abstract = "Background Randomised controlled trials (RCTs) are gold standard in assessing the effectiveness of a clinical intervention because of their high internal validity. However, the same does not hold true for interventions conducted at the population level like public health interventions. Well-designed RCTs are not easy to conduct at population level. Similarly, well planned, high-quality non-RCTs or observational studies can complement RCTs. Because of this, several systematic reviews of public health interventions are assessed with other study designs, namely non-RCTs and observational studies. In such situations, studies of similar study design are pooled together to obtain an overall effect estimate. This is inevitable, because the principle of meta-analysis does not offer an opportunity for combining effect estimates coming from various study designs. If the meta-analysis performed for each study design provides contrasting results, then this introduces a quandary for the decision makers and public health policy makers to call for a decision. Objective The present study aims to integrate the results coming from a variety of study designs in order to obtain a single estimate of effect of intervention. Methodology Bayesian approach to meta-analysis was used by formulating prior distribution from observational studies or non-RCTs and likelihood function from RCTs. Five systematic reviews of public health intervention were used to demonstrate the methodology. Results/conclusions By formulating prior distribution from observational studies, the posterior estimates were found to be different than that from the results of RCTs or other study designs. The posterior pooled-estimate was found to be precise and the width of the credible interval narrowed. Inclusion of the relevant observational studies (or non-RCTs) in the systematic review is a potential advantage for evaluating the effectiveness of public health intervention.",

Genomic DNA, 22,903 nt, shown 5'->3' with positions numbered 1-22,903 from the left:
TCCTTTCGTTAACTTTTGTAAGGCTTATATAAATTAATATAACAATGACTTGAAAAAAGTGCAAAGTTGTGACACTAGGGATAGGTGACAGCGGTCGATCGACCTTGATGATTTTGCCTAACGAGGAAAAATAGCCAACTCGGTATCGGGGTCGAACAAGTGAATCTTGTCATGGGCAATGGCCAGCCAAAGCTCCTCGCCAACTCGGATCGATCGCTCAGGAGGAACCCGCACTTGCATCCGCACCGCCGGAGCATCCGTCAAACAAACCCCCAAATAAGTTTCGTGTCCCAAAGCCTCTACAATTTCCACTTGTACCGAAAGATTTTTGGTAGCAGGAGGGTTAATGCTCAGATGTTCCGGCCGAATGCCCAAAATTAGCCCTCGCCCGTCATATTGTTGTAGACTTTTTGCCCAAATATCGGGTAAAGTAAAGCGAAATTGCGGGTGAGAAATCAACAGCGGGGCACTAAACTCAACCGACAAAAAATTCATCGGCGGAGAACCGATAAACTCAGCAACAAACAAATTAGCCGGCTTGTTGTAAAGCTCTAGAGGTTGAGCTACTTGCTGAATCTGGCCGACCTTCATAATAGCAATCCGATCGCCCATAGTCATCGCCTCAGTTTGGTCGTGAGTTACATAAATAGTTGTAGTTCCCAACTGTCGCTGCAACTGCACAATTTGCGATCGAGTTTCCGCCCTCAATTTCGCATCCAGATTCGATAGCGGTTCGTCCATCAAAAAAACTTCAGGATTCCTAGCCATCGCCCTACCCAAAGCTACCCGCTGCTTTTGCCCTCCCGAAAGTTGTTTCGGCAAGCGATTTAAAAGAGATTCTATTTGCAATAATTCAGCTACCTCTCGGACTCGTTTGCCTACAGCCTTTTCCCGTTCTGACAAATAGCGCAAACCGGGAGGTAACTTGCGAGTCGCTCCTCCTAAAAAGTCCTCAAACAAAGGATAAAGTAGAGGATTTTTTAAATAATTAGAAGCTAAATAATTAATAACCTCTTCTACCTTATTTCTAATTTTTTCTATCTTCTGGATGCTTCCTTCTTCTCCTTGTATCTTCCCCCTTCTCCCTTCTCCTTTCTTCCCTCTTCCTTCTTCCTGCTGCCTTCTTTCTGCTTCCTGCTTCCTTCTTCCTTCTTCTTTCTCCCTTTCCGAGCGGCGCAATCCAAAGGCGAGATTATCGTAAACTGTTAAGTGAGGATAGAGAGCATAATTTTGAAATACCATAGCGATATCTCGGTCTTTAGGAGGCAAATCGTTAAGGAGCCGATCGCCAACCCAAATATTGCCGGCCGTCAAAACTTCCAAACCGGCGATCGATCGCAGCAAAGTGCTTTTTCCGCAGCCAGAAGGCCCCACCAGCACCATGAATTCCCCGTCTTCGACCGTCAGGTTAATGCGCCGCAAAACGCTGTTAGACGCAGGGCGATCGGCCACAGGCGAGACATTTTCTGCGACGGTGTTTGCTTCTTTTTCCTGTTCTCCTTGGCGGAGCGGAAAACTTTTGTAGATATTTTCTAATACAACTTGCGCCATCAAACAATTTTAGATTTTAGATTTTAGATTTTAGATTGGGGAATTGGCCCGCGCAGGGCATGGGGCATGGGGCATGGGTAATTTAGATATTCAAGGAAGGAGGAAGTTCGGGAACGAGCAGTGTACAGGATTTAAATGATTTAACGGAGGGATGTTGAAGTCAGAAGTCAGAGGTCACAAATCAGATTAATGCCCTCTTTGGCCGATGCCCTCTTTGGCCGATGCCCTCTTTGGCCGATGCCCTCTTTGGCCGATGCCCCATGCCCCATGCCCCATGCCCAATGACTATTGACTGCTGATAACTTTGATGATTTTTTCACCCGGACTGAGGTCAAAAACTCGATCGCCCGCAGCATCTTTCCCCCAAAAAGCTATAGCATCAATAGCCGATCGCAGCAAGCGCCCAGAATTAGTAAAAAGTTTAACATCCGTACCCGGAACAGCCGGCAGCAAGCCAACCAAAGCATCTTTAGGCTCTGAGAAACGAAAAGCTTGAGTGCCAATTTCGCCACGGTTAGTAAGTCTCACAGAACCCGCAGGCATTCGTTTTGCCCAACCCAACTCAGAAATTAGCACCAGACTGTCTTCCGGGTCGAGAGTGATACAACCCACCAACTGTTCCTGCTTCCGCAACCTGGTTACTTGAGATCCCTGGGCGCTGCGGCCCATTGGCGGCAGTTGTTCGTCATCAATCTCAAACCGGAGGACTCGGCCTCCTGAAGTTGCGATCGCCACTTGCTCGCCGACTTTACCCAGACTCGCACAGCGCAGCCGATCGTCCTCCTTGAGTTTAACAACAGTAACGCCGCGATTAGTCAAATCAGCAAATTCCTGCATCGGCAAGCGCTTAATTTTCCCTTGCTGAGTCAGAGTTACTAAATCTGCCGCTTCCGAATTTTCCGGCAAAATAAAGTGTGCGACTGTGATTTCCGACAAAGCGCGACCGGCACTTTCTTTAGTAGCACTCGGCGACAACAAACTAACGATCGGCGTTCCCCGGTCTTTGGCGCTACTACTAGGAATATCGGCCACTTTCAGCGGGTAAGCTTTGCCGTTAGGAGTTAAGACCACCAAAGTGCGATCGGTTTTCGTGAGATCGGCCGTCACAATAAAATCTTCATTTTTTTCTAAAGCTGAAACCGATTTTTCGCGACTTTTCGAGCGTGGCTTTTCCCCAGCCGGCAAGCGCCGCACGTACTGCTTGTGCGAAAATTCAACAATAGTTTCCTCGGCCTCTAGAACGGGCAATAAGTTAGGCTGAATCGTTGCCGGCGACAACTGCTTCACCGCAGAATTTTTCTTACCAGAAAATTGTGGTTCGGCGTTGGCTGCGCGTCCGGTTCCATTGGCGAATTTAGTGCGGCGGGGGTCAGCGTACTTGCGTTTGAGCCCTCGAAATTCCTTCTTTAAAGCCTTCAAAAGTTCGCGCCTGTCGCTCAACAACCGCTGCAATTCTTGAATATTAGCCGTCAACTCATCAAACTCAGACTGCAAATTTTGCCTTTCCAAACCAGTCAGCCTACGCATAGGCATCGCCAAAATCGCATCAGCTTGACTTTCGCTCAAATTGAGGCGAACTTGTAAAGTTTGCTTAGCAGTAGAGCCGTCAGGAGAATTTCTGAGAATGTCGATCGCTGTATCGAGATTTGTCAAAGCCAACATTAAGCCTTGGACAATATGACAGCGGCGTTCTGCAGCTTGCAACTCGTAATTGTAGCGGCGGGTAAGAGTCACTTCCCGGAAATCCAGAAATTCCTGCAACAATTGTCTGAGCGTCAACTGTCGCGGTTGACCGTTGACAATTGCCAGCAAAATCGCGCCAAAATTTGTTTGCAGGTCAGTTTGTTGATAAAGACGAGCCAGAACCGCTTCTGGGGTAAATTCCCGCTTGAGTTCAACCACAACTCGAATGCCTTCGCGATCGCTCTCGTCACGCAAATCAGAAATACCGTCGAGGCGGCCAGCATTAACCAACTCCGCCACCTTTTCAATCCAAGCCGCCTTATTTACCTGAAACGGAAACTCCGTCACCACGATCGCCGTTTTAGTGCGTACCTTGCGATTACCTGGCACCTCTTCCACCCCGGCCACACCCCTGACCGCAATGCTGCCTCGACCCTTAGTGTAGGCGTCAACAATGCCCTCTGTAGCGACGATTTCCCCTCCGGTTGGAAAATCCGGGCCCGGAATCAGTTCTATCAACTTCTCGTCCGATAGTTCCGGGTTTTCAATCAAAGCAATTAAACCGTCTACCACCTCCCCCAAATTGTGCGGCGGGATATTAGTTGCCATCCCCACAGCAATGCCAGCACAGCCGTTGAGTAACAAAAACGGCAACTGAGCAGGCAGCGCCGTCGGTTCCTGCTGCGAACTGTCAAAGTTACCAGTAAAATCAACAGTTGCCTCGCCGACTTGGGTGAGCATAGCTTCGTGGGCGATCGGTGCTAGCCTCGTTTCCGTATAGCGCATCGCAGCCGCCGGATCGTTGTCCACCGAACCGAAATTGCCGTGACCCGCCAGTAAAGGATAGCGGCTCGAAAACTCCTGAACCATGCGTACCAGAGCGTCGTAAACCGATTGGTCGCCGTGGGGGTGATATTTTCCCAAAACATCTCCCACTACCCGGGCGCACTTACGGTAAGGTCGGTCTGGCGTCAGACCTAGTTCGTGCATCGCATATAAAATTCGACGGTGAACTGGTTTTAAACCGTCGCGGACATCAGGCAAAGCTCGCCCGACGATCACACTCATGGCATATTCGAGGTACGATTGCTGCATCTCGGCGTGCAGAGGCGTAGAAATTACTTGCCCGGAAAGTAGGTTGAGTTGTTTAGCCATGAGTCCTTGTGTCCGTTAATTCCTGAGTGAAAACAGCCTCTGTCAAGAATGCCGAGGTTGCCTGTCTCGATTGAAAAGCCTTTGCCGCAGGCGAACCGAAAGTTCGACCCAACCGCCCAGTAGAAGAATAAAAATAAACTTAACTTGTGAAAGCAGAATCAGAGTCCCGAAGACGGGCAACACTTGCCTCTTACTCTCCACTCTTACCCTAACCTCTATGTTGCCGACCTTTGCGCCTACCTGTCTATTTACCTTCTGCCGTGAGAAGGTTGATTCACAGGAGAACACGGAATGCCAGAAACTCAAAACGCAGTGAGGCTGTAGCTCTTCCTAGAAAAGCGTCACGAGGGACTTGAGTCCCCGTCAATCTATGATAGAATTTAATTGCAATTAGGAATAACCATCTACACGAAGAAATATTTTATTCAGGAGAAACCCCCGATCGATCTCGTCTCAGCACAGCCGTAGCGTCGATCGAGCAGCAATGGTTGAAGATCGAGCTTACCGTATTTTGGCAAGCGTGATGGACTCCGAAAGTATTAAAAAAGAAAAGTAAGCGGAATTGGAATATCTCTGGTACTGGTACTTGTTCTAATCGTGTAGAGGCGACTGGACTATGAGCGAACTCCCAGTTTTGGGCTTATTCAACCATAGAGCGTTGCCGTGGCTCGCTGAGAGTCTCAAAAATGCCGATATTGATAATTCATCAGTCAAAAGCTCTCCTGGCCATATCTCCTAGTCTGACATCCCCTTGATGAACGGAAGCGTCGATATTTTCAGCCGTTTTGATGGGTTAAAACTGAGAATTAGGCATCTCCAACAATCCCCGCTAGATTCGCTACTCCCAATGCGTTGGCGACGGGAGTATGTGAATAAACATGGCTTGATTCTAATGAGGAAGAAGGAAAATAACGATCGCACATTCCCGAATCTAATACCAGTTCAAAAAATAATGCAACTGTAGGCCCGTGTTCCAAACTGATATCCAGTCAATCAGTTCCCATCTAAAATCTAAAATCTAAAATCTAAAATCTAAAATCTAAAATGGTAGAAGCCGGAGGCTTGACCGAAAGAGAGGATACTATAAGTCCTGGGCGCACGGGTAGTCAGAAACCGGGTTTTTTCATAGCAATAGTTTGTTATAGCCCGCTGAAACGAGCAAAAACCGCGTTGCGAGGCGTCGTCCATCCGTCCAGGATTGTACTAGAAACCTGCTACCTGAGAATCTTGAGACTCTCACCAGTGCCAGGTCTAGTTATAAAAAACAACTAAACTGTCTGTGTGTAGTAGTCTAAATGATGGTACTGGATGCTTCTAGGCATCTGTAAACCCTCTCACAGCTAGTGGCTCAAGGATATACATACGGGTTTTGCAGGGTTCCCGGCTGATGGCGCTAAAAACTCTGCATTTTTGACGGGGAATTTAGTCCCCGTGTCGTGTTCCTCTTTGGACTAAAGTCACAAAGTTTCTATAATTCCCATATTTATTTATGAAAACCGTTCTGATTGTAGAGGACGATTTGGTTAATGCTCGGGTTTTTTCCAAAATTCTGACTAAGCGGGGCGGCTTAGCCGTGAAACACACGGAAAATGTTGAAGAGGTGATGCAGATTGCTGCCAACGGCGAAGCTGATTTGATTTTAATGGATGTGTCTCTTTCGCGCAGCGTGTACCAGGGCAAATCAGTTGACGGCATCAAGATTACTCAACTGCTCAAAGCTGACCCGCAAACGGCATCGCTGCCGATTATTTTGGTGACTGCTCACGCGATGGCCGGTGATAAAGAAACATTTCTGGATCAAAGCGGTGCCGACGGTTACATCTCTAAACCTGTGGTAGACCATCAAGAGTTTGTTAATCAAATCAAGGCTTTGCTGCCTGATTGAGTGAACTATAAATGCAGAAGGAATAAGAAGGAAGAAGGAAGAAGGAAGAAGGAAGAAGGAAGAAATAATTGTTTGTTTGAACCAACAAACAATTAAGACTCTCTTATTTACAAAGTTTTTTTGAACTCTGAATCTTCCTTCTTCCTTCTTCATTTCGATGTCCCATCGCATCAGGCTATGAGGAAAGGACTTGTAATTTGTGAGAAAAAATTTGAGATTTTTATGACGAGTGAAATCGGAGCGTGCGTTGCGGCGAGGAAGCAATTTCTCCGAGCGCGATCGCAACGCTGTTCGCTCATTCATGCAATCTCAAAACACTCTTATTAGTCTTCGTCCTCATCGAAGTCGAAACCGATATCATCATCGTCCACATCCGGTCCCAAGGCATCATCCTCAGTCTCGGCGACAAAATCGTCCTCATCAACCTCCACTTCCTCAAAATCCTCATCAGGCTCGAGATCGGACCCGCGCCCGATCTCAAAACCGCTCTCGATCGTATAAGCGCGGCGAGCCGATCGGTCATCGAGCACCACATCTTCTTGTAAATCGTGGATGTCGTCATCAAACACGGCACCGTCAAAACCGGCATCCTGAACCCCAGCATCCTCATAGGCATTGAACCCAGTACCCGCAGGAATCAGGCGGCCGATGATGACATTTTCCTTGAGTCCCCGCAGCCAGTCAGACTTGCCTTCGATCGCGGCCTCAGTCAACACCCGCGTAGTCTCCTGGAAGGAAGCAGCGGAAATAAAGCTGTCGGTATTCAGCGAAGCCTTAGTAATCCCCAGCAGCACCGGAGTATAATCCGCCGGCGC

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AU - Biju, Seena

AU - Noronha, Judith

AU - Nayak, Baby

AU - Nair, N. Sreekumaran

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N2 - Background Randomised controlled trials (RCTs) are gold standard in assessing the effectiveness of a clinical intervention because of their high internal validity. However, the same does not hold true for interventions conducted at the population level like public health interventions. Well-designed RCTs are not easy to conduct at population level. Similarly, well planned, high-quality non-RCTs or observational studies can complement RCTs. Because of this, several systematic reviews of public health interventions are assessed with other study designs, namely non-RCTs and observational studies. In such situations, studies of similar study design are pooled together to obtain an overall effect estimate. This is inevitable, because the principle of meta-analysis does not offer an opportunity for combining effect estimates coming from various study designs. If the meta-analysis performed for each study design provides contrasting results, then this introduces a quandary for the decision makers and public health policy makers to call for a decision. Objective The present study aims to integrate the results coming from a variety of study designs in order to obtain a single estimate of effect of intervention. Methodology Bayesian approach to meta-analysis was used by formulating prior distribution from observational studies or non-RCTs and likelihood function from RCTs. Five systematic reviews of public health intervention were used to demonstrate the methodology. Results/conclusions By formulating prior distribution from observational studies, the posterior estimates were found to be different than that from the results of RCTs or other study designs. The posterior pooled-estimate was found to be precise and the width of the credible interval narrowed. Inclusion of the relevant observational studies (or non-RCTs) in the systematic review is a potential advantage for evaluating the effectiveness of public health intervention.